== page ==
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More consumers consider worker rights before buying

More people are choosing which businesses to buy from, based on how they treat their workers.

The findings come from the 2018 New Zealand Consumer Survey which found that 48 per cent of respondents will always, or most of the time, consider purchases based on knowledge of how the business treats its workers. This was 11 per cent more than in the 2016 survey.

“These findings show it’s more important than ever for businesses to comply with minimum employment standards and have assurance systems in place, to ensure workers are being treated fairly and prevent any negative effects on their branding and bottom line,” says Employment Services General Manager, George Mason.

“Also of note is that consumers who are self-employed or running their own business are more likely than consumers overall to always consider worker rights before purchasing. This suggests that many business owners are already aware of the importance of worker rights, and that it’s becoming best practice for businesses to address these issues.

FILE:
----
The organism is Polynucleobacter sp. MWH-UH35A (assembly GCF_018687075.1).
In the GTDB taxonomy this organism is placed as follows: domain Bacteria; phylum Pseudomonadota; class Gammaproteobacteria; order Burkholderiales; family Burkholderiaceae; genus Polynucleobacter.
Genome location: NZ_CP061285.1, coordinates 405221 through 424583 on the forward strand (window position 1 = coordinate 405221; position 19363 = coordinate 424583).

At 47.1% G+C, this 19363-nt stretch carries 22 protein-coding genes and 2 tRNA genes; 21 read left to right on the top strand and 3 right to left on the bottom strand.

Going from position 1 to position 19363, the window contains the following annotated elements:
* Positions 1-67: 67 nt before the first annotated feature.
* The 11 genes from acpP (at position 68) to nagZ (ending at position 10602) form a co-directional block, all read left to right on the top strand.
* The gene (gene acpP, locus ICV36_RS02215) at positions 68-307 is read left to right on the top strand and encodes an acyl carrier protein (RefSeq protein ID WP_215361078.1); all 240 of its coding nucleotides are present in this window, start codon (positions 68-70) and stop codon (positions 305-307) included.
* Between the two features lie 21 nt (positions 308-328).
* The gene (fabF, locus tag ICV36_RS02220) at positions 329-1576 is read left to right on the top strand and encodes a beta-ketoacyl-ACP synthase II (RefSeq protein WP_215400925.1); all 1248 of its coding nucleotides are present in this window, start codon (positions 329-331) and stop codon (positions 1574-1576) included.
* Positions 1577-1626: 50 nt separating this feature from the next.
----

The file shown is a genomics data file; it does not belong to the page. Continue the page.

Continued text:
“We encourage all businesses to undertake checks of their own and their supply chain’s employment practices, including conducting labour rights risk assessments. Businesses with a good reputation for their sustainable practices, creating ethically produced goods with assurances workers are treated fairly in their business, will be able to rise to the consumer demand. As this survey shows, nearly half of all consumers will consider not buying from those who don’t.”

The survey also found that 18-26 year olds, females, and consumers with more knowledge about consumer rights are more likely to consider how workers are treated, when making purchase decisions.

Employment New Zealand provides detailed guides for employers on adhering to their rights and responsibilities and sets out some practical steps to identify and mitigate labour rights issues in supply chains.

Practical steps to identify and mitigate labour rights issues in your supply chain  [PDF 140KB]

Anyone concerned about the employment situation of themselves or someone they know is advised to call its contact centre on 0800 20 90 20, where their concerns will be handled in a safe environment.

Survey results on consumers’ purchase decisions affected by how a business treat workers [PDF 434KB]